2A 702

Category: , , , By The Last Leg

As a little kid still walking on all fours, more out of choice than an inability to walk properly, Sinha had spent many a dedicated evenings listening to his father sing. Not that he had much choice, with his supposedly rich lifestyle leaving him no friends to play around with. That given, he adored his father’s voice – growing up to believe that no person could express grief, glee, love and remorse and the entire relative gamut of emotions as well as his father.

More than a listener, Sinha was an extension to all that his father sung about. He would join him unfailingly, match every note of his with the perfection of a maestro, and even outdo him in his inability to hold a note for long. The father, encouraging and proud, took as much delight in his son’s prowess as he did in his own. He would often challenge Sinha with renditions of timeless classics, ones that he had devoted years of rigorous training and riyaaz to perfect, only to be stumped by his son and his quick and unexpected grasp. Together, they admired and learnt from each other.

This one evening, it rained like it never had, like it really wanted to rain. The prodigies, both followers and disciples of each other, sat around a fireplace clearing their throats. Mutually, they had decided to sing for their mothers tonight -a simple song, no difficult notes, no elaborate aalap, just the first two lines.

‘Aye Maa, teri surat se alag

Bhagwan ki surat kya hogi?’

Both mothers in anticipatory attendance, the sons sang. The son hit every note perfect, as he always used to. The father faltered, choked, paused and broke down in inconsolable tears. Sinha smelt victory for the briefest of moments, then saw it being snatched away. For the rest of the night, the better part of tomorrow and most of his years – as a child, as an adolescent, as a boy and as a man, he wondered what happened that evening. He wondered how his father, the greatest singer of all, could falter at two of the simplest lines he had ever sung. He wondered why he cried. He wondered why HE did not. He wondered.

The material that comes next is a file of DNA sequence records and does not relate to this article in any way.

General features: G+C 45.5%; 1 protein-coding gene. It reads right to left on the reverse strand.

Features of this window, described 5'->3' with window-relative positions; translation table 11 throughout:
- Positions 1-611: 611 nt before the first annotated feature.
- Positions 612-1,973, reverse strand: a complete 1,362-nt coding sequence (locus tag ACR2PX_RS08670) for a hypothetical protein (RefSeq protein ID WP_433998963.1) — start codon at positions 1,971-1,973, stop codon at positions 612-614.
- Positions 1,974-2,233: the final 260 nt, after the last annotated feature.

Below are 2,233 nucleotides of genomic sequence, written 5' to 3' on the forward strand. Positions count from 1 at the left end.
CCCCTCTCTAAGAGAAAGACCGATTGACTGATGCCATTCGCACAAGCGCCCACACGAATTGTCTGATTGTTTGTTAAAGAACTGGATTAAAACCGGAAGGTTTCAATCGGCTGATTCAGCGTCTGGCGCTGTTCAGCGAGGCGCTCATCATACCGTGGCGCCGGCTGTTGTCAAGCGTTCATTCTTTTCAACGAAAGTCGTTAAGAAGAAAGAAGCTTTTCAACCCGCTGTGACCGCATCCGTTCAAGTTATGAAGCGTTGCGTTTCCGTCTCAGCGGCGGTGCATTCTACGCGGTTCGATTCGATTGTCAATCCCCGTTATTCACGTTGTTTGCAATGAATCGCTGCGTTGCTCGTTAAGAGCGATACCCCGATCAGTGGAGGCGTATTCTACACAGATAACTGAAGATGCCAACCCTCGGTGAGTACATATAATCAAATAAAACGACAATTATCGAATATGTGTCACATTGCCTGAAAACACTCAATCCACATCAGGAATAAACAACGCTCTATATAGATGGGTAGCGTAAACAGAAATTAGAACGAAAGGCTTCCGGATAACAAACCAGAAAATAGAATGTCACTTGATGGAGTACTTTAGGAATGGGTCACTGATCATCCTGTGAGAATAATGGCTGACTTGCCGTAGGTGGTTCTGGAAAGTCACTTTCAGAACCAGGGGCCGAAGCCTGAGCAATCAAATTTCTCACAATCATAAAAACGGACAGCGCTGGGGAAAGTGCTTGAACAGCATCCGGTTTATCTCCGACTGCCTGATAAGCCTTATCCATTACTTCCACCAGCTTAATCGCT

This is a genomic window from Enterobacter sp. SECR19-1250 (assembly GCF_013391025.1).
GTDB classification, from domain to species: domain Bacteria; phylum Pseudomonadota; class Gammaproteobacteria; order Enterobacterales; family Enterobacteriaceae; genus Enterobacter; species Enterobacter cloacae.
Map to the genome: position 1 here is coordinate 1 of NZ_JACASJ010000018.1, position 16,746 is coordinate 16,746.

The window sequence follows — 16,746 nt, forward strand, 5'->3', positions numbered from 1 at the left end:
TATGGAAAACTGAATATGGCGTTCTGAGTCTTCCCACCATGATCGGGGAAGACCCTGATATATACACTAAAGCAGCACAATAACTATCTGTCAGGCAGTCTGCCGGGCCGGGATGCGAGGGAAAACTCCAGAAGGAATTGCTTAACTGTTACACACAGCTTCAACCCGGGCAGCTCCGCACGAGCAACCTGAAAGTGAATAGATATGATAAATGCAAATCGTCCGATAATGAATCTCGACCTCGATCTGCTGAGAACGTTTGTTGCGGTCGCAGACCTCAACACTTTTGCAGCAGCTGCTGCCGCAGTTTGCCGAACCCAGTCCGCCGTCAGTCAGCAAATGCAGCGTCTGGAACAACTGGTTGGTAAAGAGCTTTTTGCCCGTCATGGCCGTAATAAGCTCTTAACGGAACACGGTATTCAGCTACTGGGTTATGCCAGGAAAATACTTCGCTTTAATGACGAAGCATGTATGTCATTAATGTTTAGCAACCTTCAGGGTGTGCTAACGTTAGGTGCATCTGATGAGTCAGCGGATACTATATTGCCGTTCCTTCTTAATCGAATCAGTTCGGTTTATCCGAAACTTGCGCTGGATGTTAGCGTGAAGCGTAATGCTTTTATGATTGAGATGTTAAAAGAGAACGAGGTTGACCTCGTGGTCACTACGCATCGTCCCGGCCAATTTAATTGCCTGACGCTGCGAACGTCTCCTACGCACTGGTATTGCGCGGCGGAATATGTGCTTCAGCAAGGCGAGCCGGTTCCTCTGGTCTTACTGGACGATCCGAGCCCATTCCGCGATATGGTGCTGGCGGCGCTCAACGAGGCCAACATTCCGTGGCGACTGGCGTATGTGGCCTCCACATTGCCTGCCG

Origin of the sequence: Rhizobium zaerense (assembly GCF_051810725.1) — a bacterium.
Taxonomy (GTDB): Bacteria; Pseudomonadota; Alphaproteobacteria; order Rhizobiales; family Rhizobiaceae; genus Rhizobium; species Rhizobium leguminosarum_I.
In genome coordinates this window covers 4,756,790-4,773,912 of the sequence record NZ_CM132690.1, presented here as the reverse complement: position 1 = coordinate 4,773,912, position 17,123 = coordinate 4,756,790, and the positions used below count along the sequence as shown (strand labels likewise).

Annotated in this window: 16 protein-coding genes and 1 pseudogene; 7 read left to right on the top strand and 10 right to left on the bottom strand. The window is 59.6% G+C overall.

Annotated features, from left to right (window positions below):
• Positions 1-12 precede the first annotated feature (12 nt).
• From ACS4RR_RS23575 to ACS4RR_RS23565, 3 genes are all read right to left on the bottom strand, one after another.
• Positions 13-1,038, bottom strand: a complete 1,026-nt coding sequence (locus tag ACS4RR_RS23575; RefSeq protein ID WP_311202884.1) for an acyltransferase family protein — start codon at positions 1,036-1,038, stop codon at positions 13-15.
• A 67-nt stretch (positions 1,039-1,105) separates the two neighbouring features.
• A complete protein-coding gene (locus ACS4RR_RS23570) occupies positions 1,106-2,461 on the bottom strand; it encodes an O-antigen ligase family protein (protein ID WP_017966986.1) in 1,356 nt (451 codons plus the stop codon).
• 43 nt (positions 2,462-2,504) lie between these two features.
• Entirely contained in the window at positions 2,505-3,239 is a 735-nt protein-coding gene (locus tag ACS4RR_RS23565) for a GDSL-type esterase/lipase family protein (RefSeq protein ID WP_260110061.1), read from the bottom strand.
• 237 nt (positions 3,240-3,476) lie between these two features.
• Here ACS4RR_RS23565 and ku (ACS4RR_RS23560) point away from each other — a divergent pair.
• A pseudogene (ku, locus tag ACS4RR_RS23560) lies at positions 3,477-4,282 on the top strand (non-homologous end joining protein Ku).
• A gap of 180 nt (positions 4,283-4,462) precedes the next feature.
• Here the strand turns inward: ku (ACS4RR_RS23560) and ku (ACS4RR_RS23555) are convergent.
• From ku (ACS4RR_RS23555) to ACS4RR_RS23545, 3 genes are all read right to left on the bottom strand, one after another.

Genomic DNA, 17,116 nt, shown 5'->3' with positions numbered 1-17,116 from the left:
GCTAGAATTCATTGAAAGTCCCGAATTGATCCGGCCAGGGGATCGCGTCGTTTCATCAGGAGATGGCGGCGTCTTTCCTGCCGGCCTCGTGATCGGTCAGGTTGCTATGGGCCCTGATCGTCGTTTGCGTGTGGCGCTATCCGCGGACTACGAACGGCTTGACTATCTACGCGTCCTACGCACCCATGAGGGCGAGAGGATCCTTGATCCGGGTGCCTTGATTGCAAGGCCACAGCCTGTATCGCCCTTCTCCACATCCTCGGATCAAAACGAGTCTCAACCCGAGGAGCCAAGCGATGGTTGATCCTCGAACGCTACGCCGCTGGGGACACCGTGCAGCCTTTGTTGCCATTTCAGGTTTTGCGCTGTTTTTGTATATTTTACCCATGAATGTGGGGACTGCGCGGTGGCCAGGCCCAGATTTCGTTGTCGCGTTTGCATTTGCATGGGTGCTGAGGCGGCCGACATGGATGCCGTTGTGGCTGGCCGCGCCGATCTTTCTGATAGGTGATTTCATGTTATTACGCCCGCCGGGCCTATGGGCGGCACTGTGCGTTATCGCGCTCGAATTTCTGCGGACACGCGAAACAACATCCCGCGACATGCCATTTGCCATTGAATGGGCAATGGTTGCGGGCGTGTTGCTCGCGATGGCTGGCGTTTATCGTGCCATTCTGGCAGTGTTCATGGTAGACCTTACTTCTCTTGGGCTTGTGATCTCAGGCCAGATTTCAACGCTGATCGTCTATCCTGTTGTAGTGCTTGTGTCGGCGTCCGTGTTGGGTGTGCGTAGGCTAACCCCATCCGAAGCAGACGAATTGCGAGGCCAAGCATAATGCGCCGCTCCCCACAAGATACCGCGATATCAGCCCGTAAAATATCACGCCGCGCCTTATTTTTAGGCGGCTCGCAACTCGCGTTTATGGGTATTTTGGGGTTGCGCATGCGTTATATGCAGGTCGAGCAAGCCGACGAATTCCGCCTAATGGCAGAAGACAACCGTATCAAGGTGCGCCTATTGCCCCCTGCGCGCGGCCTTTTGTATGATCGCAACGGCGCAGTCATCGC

And then, he met Saraswat.


4 comments so far.

  1. Apurva September 8, 2009 at 2:39 PM
    i guess the random frivolities of boyhood always turn into realizations of the morrow!
    A Catharsis well put....

    Hope it touches as many people....
    in a similar magnitude similar to mine!

    Simply Masterful!
  2. Marvin September 8, 2009 at 7:45 PM
    i really like your style of writing. it's somewhat like verse presented in the form of prose. best of both the worlds. have been a regular here. but never bothered to comment. am adding you on my blog. hope that's ok!
  3. The Last Leg September 9, 2009 at 11:19 AM
    @ Apurva -

    ***the random frivolities of boyhood turn into realizations of the morrow***

    I am honestly flattered with the kind of words used in most of the comments that follow my posts - tells me I have intelligent readers. *wink wink*

    On a more personal note, I hope it touches Saraswat the most.

    @ Marvin -

    I have seen this name so often on Piper's blog I kind of assumed you might be reading my posts too. Anyway, I am glad you do and I hope I can keep up the good work.

    As for adding me onto your blog, why would that ever be a problem?

  4. AppuApe September 9, 2009 at 4:05 PM
    i wonder why there is the *wink wink* .... i dont think there is a doubt at all that you have intelligent readers! Just Kidding...

    oh n as for the words.... i've been reading "Saki" so the british usage.... i kinda like it!

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